I may be one of New York City's biggest boosters, but occasionally I go on vacation or for a brief trip away from the Big Apple. For America's Thanksgiving weekend, my husband, daughters and I traveled to Bethesda, in suburban Maryland, to spend the holiday with members of his family. We have undertaken this trip many years and along with the holiday feasting, we engage in some touristy jaunts.

This year we chose to walk around the National Mall in Washington, DC to see some of the biggest monuments and war memorials. My older daughter, who is 15, was particularly interested in this. The weather was nice, so it seemed a fine idea. There were many tourists out and about in the heart of DC, and the underground Metro trains were running well, so it was an easy trip.

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First we walked to the Washington Monument, a huge, streamlined stone obelisk that is impressive although in my opinion, somewhat off putting. Ringed with American flags flying from poles, we were among hundreds of people who enjoyed viewing it and snapping photos. Then we walked west to the nearby World War Two Memorial, which is the visual opposite of the minimalism  embodied by the Washington Monument. The WW2 Memorial is composed of several pieces and the while it is interesting and has many history lessons embedded within, it is "unger potschke," a cluttered array of bombastic-ness. I know someone is liable to criticize me for stating this, but I'm not the first.

It should be noted that this WW2 memorial focuses on the American experience of the war, with nothing about the Holocaust.

After that we strolled along the Reflecting Pool, a narrow rectangle of water that offers an inspiring reflection of the Washington Monument...when you arrive at the Lincoln Memorial. The Lincoln Memorial is, in my opinion, a wonderful tribute to the 16th US president, a mix of enduring tribute and simplicity. Along with hundreds of other people, we walked up the steps to the temple-like structure which houses the majestic sitting statue of Mr. Lincoln. On the walls are two of his best known written works, the Gettysburg Address and the 2nd Inaugural Address.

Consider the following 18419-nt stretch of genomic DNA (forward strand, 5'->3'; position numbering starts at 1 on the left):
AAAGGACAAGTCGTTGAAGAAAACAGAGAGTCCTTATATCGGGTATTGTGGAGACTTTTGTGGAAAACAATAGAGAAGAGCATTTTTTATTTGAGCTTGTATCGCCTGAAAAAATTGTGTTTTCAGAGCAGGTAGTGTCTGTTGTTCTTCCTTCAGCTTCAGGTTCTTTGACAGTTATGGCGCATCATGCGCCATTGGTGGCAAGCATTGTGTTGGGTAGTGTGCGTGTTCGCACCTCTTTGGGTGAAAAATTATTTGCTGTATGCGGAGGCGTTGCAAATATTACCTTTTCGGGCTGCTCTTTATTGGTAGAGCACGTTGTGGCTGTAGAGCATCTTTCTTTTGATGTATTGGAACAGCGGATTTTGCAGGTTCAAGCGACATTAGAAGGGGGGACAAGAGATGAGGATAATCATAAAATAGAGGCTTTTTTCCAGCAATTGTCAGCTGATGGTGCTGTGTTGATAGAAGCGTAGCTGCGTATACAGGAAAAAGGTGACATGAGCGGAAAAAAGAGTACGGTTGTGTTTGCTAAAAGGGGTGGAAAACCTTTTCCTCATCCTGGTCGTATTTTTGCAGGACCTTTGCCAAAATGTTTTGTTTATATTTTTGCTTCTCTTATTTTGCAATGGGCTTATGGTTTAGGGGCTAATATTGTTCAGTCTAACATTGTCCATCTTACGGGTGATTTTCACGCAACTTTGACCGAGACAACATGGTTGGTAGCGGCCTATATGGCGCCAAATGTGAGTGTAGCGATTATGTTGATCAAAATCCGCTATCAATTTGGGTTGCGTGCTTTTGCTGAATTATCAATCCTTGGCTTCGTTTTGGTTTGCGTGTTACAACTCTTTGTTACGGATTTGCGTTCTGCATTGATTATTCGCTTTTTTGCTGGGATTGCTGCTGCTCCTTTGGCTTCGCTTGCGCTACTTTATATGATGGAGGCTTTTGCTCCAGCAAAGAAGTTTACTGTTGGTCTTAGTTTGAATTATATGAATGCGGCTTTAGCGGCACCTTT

My husband and I seemed to be among the few people who actually stood still and read the two amazing speeches; most people glanced, shot photos (including selfies, of course) and walked on. Lest you think me a pompous academic, I do think that one should read and contemplate these two speeches when visiting the Memorial. Lincoln was one of America's foremost orators, still is considered so today, and his words are powerful.

Afterward we visited the Vietnam Veterans Memorial, which includes the names of all service members who died during the conflict, as well as two statues. I did look for names that seemed to be Jewish, because this memorial can be overwhelming, an avalanche of the names of service men and women.

There is much to see in Washington, DC and much of it is quite weighty and historical. The tributes described here are very public, very shared. My next essay will be about some smaller moments I experienced during Thanksgiving.


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